This article ran in February of 2016. We thought it would be helpful as you’re considering what you’ll do this coming spring.
My friend, Bob Kinford, recently posed the following question during a conversation about grazing management alternatives. Recognize most of my operating experience is in high rainfall & irrigated environments while Bob comes from much more of a rangeland perspective. I wholeheartedly endorse what Bob does with cattle on rangeland. I enjoy what I do in the wet world.
Bob asks, “My question would be why one would want to go back to fencing and trying to judge the daily feed? I’m not sure there would be enough benefit to the soil to go to the trouble, especially as the cattle will judge how much feed they need better than you can, which in turn helps animal performance in those areas of sparse, low quality feed.”
I thought I would list some of the reasons I use portable electric fence for my daily grazing management. Because Bob is all about getting cows into their ‘happy place’, I thought I would start there.
1) One of the most enjoyable times of day for me is when I get to go out and move fences & shift the cattle. I get exercise, I get to look closely at both the pasture & the cattle. It is just a happy place for me. Some people love being on horseback all day long. I never developed that kind of loving relationship with a horse. I like walking along with my fence reel with cattle. When you use the right kind of portable fencing equipment, it is almost effortless.
2) I operate with very specific grazing objectives every day on every acre. Fences allow me to place the cattle on the landscape so that every day I accomplish my objectives. To me what I set out accomplish on the pastures are business decisions. I prefer to make the business decisions in our operation rather than the cows. Cows are very good at being cows, but lousy at business management.
3) Judging daily feed is simple. That is, once you give up all the crap of actually trying to measure dry matter yield and do all the calculations of intake and utilization and just ‘see’ AUD/acre as your unit of yield. It also helps if your permanent fence is built in such a way that it measures area for you with post spacing. Once you know how to do the assessment, the only question is recognizing spatial area. I do agree with Bob that in sparse range forage, the cow can do a better job of sourcing feed than you might be able to do in allocating it. On productive irrigated land, I think cows can indulge in too much luxury consumption if given too much free rein.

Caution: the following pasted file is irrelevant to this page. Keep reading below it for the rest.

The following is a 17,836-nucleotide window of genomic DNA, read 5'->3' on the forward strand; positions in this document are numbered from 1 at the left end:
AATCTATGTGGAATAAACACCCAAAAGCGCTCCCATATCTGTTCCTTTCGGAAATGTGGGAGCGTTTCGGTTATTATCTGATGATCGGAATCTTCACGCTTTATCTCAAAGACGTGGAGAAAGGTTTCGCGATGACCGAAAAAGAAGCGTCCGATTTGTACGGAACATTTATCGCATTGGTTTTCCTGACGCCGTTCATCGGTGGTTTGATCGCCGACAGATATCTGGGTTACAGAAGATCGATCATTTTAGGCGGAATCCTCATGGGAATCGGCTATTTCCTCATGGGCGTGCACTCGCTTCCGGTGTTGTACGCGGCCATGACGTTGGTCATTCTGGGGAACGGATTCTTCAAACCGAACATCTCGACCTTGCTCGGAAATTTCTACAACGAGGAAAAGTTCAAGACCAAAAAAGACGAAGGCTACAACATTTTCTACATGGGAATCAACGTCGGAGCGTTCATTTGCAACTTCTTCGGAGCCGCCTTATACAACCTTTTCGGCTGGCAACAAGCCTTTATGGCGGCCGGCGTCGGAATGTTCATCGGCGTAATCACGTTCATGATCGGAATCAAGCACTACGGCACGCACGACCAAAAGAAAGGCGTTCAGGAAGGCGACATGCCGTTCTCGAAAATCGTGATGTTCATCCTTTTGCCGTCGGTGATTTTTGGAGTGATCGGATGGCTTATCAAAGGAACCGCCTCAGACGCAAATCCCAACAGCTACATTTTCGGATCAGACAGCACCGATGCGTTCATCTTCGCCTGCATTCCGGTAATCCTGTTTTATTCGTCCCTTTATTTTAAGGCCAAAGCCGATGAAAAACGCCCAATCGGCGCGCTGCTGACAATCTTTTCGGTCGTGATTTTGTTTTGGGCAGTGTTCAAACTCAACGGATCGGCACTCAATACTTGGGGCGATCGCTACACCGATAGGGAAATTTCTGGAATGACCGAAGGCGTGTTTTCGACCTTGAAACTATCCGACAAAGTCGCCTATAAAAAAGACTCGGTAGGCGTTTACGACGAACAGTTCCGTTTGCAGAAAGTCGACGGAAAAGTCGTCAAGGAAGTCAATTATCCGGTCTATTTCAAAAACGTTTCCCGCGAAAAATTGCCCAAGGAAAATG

4) If you set up the permanent infrastructure appropriately, daily labor is pretty minimal. Right now with a single herd of 943 head, it takes me about 25 minutes to do a daily move. When I had two separate herds, it took an hour because I had to get from one herd to the next. I have been spending a little more time this year with our other small property with 40 head of custom grazed heifers because I am doing research on knapweed control. I am spending about 30 minutes a day making either 2 or 3 moves to get full consumption of the knapweed while it is blooming. A lot of guys I know can’t catch, saddle, and load their horse in that time. Well, maybe they can and they are just savoring those moments of being in their happy place.
5) Our 450 acres of pivot ground is only split into four permanent divisions, but we can turn it into however many paddocks we want it to be with the movable fences. I have split into over 100 daily increments when I needed to.
6) Investment in the movable fence? For the main operation, I have less than $1,000 investment in reels, polybraid, and step-in posts. Most of it has been in use for over 10 years now. What does one good cow horse cost? The saddle & other tack? Annual feed cost? Yes, we have a little ongoing replacement fence cost to the tune of about $50/annually. On the cabin pasture, everything I use is at least 20 years old except for less than 40 posts of different types that I am evaluating.
7) Too much time and headaches maintaining electric fence? Buy quality material and use it right and there are very few issues. I spend one or two days in the Spring getting everything ready again after winter. I am pretty sure I spend less than a day fixing any kind of problems that might develop through the course of our grazing season. If you buy crap products, your experience will be completely different when it comes to electric fence.
I could list several more reasons, but I need to move on to other tasks.
Thanks to the National Grazing Lands Coalition for making this article possible. Click on over to see the great work they do for all of us. Thank them for supporting On Pasture by liking their facebook page.